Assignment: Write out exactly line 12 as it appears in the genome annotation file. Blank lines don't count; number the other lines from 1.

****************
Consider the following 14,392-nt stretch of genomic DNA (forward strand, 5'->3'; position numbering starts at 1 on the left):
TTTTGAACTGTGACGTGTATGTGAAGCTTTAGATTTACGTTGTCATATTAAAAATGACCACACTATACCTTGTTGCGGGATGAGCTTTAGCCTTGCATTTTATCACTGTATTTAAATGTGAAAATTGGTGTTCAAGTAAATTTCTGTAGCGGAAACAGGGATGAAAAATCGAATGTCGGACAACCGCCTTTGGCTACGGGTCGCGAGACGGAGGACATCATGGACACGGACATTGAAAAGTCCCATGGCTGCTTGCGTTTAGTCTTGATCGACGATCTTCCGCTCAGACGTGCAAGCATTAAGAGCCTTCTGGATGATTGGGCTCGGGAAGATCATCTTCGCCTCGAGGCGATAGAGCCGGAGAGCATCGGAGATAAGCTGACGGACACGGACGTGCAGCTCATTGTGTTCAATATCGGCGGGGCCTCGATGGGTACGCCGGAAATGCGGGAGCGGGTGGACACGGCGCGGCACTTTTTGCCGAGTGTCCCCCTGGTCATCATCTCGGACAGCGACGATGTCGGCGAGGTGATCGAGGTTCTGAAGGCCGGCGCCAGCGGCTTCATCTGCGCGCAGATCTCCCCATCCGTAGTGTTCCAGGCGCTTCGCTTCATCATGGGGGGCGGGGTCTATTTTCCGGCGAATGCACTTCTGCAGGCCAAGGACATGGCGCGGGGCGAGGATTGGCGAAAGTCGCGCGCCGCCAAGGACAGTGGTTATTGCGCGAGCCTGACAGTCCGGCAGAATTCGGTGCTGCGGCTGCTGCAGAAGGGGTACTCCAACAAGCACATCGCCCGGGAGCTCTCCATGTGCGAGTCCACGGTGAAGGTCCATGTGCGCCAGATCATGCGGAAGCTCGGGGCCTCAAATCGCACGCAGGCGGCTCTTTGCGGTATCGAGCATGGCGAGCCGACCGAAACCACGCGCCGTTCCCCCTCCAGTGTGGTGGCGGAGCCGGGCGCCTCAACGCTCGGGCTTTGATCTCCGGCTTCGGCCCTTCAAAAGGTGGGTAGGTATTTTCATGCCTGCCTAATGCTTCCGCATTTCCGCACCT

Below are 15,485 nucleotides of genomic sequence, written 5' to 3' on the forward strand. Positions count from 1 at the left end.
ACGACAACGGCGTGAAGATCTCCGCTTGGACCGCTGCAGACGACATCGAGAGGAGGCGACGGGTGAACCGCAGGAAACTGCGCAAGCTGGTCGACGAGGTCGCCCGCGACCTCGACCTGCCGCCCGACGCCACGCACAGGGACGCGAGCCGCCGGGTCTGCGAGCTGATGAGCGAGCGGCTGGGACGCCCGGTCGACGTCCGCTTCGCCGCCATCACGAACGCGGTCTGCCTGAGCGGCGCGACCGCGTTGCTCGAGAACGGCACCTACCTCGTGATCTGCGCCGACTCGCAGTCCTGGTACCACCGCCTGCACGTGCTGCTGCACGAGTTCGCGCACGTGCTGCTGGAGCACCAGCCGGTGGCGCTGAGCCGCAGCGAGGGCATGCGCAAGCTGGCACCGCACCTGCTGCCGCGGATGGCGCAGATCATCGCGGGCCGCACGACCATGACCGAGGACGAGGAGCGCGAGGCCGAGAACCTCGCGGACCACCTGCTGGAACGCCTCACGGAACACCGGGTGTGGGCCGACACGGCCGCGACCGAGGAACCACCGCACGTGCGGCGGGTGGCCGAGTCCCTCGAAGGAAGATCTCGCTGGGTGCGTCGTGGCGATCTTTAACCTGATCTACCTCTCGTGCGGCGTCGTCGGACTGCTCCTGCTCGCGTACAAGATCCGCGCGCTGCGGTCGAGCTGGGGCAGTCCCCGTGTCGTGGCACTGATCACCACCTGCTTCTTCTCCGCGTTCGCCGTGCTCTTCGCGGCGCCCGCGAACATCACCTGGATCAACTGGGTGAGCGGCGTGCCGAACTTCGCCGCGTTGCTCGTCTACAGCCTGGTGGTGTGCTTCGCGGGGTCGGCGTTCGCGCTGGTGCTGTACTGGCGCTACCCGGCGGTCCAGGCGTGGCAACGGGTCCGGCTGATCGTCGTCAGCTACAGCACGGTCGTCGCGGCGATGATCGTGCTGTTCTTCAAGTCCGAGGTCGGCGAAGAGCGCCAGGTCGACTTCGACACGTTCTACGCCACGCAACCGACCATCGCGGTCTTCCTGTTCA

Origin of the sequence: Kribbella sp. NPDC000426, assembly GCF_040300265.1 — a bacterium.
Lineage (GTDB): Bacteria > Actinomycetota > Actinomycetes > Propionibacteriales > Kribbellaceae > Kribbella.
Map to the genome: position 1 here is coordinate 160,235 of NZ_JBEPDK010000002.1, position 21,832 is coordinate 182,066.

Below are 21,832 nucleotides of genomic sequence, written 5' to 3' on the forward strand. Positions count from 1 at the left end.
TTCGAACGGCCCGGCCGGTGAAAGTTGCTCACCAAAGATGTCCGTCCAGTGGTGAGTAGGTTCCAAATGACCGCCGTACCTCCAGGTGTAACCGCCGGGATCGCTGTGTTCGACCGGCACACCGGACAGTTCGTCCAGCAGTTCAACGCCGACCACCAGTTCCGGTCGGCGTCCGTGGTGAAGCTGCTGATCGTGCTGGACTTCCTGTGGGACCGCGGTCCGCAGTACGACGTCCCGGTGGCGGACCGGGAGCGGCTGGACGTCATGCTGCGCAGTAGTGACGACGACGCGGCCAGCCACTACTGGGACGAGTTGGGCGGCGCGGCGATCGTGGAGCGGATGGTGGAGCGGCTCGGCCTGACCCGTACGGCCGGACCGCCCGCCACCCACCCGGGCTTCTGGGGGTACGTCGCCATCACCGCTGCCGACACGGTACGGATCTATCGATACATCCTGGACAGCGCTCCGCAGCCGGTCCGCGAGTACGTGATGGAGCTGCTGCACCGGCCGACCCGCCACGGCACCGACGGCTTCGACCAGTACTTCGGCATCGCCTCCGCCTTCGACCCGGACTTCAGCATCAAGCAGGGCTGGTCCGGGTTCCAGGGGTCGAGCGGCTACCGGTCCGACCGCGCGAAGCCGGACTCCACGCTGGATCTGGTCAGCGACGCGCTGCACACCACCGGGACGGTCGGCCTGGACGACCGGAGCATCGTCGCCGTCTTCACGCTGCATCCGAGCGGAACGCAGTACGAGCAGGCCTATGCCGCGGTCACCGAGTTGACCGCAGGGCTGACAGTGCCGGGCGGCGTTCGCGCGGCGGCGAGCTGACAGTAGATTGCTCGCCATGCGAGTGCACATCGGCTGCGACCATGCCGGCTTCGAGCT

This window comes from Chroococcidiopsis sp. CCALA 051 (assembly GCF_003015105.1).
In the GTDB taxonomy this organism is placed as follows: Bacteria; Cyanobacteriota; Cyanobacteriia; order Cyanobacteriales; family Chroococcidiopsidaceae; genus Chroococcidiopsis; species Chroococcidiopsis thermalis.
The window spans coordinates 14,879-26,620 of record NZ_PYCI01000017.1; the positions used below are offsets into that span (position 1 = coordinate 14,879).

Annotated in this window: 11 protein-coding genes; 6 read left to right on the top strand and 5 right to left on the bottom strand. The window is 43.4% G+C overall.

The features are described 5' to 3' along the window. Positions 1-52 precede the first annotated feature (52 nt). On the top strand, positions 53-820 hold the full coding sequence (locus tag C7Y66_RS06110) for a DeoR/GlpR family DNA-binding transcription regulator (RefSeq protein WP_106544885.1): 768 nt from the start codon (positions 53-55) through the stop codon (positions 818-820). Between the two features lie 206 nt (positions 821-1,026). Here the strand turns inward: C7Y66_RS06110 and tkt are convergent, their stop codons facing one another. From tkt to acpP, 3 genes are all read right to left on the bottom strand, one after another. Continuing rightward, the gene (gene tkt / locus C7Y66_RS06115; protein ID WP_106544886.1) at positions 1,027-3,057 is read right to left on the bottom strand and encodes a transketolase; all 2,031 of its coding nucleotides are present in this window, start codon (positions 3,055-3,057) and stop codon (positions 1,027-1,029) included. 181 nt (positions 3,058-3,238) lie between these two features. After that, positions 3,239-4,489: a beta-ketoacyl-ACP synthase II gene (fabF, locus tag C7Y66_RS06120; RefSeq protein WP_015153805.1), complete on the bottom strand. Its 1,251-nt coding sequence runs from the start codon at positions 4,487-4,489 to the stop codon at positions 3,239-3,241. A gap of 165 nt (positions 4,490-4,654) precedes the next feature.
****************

The window spans coordinates 14,879-26,620 of record NZ_PYCI01000017.1; the positions used below are offsets into that span (position 1 = coordinate 14,879).